For example it is illegal to show an erect penis in a normal sort of magazine. Does he want that rule changed? Would he feel happy with going into the newsagent and being confronted with images of hot young men with big erections feeling themselves up? If not why not.
Sorry he has stormed off.
I am partly on your DH's side. I don't agree with a ban and I do think mags like Heat etc... are equally as bad however, I do believe in restriction. It is not ok that children are subjected to objectification of either women or men while perusing the comic stack, it's not ok that they are basically programmed by the images they view to have unrealistic expectations on what constitutes health, beauty, the perfect woman, the perfect man etc... and it is not ok for children to be exposed to sexual images before they are of an age where they decide to explore their sexuality for themselves. I don't believe these things should be banned as I have no qualms with adults or older teens having access to this stuff but I do wish it was on a shelf that the kids can't see or given covers that do not shout about what is on the inside.
In terms of the argument, that other types of magazine are equivalent, the best way to dispute that is to show images of men posed in exactly the same way. There is somewhere a set of lads' mags covers where somebody has photographed men doing the same poses with the same degree of nudity, but I cannot find the link. Perhaps somebody else on here has it.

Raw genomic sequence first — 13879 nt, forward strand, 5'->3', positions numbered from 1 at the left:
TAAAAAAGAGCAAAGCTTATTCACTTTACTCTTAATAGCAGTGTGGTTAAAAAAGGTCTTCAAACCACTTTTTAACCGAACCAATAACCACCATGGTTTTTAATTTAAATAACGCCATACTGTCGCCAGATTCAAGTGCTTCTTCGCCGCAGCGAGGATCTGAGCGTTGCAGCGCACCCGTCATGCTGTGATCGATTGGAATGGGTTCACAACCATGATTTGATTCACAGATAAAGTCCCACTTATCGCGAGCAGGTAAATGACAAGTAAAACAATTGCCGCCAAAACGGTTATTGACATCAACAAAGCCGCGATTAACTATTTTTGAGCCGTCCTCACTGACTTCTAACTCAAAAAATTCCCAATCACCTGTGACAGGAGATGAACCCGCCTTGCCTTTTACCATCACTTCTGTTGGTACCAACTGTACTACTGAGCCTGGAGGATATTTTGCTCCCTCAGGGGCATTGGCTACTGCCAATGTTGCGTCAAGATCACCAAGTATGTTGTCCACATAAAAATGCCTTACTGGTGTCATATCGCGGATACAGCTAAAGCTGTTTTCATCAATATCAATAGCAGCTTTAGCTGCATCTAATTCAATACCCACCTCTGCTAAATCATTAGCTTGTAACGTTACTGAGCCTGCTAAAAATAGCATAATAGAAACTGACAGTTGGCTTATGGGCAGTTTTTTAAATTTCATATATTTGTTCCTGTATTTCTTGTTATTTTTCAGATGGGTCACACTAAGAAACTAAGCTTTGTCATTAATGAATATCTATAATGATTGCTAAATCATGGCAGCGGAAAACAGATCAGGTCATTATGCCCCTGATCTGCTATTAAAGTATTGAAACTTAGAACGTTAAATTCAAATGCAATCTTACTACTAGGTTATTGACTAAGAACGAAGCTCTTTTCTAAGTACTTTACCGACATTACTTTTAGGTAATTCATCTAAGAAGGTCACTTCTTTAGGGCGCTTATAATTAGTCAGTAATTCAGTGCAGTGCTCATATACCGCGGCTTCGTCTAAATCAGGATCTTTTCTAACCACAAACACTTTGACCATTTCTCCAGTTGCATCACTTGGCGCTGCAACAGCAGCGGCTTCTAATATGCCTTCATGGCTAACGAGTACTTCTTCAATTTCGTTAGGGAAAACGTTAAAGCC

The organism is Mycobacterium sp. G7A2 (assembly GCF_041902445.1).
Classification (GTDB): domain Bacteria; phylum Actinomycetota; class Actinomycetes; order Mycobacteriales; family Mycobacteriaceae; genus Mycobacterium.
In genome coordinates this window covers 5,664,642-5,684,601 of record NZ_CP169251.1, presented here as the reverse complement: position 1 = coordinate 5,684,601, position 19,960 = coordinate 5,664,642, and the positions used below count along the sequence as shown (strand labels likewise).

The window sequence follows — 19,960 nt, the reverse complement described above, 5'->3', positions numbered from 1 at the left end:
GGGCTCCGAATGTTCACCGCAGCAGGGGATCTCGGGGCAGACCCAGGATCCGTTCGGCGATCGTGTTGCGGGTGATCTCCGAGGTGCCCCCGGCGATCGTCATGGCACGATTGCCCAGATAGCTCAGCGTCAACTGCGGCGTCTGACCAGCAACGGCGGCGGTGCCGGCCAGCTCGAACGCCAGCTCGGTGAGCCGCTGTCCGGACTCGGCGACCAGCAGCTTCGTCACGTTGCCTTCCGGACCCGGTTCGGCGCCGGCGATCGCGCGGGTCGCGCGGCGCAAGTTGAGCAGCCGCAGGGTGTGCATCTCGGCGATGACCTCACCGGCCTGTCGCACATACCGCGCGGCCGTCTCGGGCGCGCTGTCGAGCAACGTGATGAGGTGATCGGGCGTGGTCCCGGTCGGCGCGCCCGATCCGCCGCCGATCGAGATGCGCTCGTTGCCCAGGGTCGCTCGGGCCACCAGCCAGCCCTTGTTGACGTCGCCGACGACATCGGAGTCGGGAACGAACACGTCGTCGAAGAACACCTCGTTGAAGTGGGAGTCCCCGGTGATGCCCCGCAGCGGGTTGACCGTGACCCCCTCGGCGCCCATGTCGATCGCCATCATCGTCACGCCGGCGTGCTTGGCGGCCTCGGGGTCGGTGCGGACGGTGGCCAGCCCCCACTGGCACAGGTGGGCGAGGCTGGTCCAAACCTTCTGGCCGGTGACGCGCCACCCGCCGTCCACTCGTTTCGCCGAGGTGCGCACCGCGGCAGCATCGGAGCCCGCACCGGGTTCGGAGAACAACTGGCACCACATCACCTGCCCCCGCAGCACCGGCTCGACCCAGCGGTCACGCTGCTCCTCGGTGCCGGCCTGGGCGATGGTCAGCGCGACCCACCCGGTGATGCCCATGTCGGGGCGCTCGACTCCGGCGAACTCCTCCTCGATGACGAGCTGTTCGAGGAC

Somebody in Sweden did an image like this following and American Apparel ad. It is here:
My DD recently brought a 'sexy' boy Hollister bag into the house, and DS immediately started talking about his body, if he needed to change his diet etc, and that was after viewing one image which was vaguely similar to the very mild end of the range of images that girls see on the cover of lads' mags all the time. So how lads' mags are not problematic I do not know.
Libertarians tend to be cunts, feminists tend to have them.
Sorry, got a bit upset there for a while.
Sometimes I think my DH just likes being argumentative - if I say black, he will say white. I don't think he cares about lads mags one way or the other, he just likes arguing the opposite to whatever I say. And if I point out x, y, z, I get told I am being patronising.
Would he mind soft porn being part of CBeebies programming? If so, then why would soft porn lads mags next to kids mags be ok?
Restricting distribution isn't censorship.
The issue is that the mags in Tescos are going to get covered so the kids can't see the covers. Fine kids can't see them and people can buy them as they are legal. The banning issue is where the problem is. And anyone saying we don't want a ban we just want them off the shelves even if there are modesty covers are not being realistic. To stop shops stocking and selling them is a ban.
BTW anyone else think it is strange that the celeb promoting the ban went topless on TV and posed frequently for magazines until she made her name. A very two faced attitude if you ask me,
It sounds like you won your argument there, Skyler, if he stormed off and said he's had enough of you. You don't tend to do that if you have a winning argument...